Taught: Winter 2002, Winter 2004, Winter 2006, Winter 2007
We introduce this course by defining the concept of Computational Intelligence. We first introduce the idea of agents in the world. We then discuss the notion of representation and reasoning system and provide some case studies that illustrate this concept. Different search algorithms such as graph-searching, blind search, heuristic search and constraint satisfaction problems will be covered. After defining the concept of knowledge representation (the core of Artificial Intelligence), we will tackle the knowledge engineering (knowledge-based systems, meta-interpreters) and symbolic knowledge (based on first-order predicate calculus, and modal logic). We finally cover the uncertain knowledge (using a probability measure), and some learning machine paradigms (learning as choosing the best representation and learning under uncertainty). We conclude the course by applying some of the artificial intelligence concepts in robotic systems.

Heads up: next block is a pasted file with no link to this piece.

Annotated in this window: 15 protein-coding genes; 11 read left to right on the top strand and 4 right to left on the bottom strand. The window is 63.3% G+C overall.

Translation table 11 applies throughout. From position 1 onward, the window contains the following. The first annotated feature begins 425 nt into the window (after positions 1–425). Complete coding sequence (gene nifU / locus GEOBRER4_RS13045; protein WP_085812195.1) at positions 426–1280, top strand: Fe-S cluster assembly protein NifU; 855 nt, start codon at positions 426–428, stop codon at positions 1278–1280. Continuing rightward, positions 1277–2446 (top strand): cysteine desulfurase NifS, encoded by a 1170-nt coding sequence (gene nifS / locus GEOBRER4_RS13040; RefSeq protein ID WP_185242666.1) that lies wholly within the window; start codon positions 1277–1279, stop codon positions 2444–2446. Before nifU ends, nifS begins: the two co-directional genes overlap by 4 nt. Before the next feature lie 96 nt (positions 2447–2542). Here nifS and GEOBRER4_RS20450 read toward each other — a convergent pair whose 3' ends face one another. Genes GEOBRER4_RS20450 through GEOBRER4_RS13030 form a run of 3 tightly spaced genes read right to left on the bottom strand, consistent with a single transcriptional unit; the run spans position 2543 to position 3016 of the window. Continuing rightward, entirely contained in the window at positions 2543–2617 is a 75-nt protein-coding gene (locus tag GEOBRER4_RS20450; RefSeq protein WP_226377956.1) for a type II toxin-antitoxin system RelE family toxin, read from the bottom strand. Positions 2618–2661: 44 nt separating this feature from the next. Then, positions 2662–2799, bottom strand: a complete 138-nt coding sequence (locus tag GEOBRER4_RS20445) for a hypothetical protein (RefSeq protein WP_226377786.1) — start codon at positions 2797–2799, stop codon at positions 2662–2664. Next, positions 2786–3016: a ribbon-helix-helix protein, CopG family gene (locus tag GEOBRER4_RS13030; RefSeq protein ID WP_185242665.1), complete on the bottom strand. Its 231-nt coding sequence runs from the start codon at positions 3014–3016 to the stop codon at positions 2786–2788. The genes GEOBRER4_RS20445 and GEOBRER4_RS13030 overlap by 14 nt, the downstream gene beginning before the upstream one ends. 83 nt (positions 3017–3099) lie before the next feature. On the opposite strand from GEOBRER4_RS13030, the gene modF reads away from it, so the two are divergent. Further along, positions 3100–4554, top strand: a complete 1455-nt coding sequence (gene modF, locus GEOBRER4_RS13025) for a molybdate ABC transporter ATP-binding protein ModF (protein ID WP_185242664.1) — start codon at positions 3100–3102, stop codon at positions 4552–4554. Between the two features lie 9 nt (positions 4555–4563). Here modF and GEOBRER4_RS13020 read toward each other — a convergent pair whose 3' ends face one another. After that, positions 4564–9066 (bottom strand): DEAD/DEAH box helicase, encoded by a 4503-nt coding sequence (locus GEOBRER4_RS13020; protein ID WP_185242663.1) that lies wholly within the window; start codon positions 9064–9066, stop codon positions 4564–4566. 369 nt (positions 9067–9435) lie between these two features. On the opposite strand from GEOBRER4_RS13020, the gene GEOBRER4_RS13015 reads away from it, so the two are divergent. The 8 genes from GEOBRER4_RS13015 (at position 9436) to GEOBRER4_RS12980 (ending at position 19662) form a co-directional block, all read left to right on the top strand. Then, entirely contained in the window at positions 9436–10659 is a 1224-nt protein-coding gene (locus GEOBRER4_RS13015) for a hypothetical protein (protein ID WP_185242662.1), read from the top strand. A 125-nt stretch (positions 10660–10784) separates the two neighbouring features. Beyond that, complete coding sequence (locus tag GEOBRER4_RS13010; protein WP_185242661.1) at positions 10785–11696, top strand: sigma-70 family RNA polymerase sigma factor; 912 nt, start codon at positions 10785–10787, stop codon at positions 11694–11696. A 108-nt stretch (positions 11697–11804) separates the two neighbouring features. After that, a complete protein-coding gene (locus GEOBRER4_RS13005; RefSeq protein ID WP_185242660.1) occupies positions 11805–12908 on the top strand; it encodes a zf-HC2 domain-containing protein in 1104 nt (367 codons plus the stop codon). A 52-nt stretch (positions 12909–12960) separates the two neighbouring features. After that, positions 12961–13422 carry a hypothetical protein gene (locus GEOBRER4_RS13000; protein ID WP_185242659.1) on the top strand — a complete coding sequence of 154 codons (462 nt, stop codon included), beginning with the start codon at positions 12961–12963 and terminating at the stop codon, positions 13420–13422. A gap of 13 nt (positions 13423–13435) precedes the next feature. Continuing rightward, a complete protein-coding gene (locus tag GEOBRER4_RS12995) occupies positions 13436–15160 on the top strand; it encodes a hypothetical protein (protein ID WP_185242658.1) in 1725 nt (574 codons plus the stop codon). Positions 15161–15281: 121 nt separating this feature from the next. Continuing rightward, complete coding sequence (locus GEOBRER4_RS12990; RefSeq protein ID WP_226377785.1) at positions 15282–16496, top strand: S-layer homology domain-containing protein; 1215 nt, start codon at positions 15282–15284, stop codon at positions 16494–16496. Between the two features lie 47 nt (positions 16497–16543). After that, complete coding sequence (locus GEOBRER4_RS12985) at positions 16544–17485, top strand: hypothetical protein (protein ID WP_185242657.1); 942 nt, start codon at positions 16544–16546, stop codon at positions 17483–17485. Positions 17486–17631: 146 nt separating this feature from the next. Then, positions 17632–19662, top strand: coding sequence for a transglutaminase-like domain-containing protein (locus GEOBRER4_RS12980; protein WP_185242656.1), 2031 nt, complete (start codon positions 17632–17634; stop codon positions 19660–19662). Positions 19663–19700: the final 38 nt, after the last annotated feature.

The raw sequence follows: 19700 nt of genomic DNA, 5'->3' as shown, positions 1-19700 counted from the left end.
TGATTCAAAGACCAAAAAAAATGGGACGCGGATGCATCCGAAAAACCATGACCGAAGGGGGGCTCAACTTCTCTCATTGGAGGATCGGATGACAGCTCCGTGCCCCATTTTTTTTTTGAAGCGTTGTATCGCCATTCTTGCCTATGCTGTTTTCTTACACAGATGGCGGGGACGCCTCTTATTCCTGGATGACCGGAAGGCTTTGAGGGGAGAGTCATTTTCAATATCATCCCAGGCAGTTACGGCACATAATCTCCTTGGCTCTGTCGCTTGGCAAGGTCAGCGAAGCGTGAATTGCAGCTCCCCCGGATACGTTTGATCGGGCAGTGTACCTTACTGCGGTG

D. Poole, A. Mackworth, and R. Goebel, Computational Intelligence: A Logical Approach, Oxford University Press, January 1998 (ISBN 0195102703)